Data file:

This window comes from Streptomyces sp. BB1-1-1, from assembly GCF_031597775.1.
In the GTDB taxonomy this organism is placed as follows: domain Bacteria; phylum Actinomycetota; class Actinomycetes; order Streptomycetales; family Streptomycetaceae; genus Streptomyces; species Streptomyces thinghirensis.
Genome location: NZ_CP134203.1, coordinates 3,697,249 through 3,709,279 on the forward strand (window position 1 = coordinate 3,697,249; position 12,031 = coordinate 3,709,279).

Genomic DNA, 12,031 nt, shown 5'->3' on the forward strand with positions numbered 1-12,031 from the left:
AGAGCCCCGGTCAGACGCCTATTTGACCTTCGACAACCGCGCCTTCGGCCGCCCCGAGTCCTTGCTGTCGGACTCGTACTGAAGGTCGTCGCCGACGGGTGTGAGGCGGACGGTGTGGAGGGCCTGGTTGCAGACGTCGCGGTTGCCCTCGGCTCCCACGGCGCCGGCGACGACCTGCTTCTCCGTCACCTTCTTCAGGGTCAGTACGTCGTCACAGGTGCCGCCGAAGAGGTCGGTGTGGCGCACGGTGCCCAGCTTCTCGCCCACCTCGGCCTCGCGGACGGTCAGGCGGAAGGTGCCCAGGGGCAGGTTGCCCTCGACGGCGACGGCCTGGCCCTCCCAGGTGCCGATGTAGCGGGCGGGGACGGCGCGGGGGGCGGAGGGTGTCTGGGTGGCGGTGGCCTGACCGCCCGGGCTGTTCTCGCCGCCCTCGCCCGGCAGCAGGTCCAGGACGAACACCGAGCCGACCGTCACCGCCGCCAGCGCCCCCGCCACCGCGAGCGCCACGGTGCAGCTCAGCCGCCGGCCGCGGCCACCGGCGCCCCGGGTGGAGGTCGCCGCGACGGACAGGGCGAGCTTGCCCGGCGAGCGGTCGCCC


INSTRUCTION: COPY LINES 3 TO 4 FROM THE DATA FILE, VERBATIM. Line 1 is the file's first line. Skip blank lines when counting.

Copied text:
Genome location: NZ_CP134203.1, coordinates 3,697,249 through 3,709,279 on the forward strand (window position 1 = coordinate 3,697,249; position 12,031 = coordinate 3,709,279).

Genomic DNA, 12,031 nt, shown 5'->3' on the forward strand with positions numbered 1-12,031 from the left: